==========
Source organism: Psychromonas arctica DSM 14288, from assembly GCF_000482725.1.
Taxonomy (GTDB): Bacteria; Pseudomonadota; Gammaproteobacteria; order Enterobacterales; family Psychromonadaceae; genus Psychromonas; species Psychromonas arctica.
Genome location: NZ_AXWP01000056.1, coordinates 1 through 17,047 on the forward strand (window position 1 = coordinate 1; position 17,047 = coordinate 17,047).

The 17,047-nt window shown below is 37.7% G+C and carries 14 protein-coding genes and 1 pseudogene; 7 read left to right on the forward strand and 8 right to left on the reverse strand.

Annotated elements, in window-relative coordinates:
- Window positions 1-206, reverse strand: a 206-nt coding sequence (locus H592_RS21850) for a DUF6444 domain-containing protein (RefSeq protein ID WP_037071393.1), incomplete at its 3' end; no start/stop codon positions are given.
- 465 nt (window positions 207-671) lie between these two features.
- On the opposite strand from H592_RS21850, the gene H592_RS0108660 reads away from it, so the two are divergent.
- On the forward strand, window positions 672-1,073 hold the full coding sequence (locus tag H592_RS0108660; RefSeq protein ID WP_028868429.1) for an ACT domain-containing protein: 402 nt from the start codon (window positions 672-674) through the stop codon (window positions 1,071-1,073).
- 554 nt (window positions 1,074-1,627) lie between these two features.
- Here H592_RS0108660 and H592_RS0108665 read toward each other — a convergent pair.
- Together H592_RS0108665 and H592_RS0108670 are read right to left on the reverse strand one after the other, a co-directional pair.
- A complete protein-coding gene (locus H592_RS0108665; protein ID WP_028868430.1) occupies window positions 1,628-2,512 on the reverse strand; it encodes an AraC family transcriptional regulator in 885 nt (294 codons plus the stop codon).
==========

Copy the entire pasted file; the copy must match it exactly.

Source organism: Psychromonas arctica DSM 14288, from assembly GCF_000482725.1.
Taxonomy (GTDB): Bacteria; Pseudomonadota; Gammaproteobacteria; order Enterobacterales; family Psychromonadaceae; genus Psychromonas; species Psychromonas arctica.
Genome location: NZ_AXWP01000056.1, coordinates 1 through 17,047 on the forward strand (window position 1 = coordinate 1; position 17,047 = coordinate 17,047).

The 17,047-nt window shown below is 37.7% G+C and carries 14 protein-coding genes and 1 pseudogene; 7 read left to right on the forward strand and 8 right to left on the reverse strand.

Annotated elements, in window-relative coordinates:
- Window positions 1-206, reverse strand: a 206-nt coding sequence (locus H592_RS21850) for a DUF6444 domain-containing protein (RefSeq protein ID WP_037071393.1), incomplete at its 3' end; no start/stop codon positions are given.
- 465 nt (window positions 207-671) lie between these two features.
- On the opposite strand from H592_RS21850, the gene H592_RS0108660 reads away from it, so the two are divergent.
- On the forward strand, window positions 672-1,073 hold the full coding sequence (locus tag H592_RS0108660; RefSeq protein ID WP_028868429.1) for an ACT domain-containing protein: 402 nt from the start codon (window positions 672-674) through the stop codon (window positions 1,071-1,073).
- 554 nt (window positions 1,074-1,627) lie between these two features.
- Here H592_RS0108660 and H592_RS0108665 read toward each other — a convergent pair.
- Together H592_RS0108665 and H592_RS0108670 are read right to left on the reverse strand one after the other, a co-directional pair.
- A complete protein-coding gene (locus H592_RS0108665; protein ID WP_028868430.1) occupies window positions 1,628-2,512 on the reverse strand; it encodes an AraC family transcriptional regulator in 885 nt (294 codons plus the stop codon).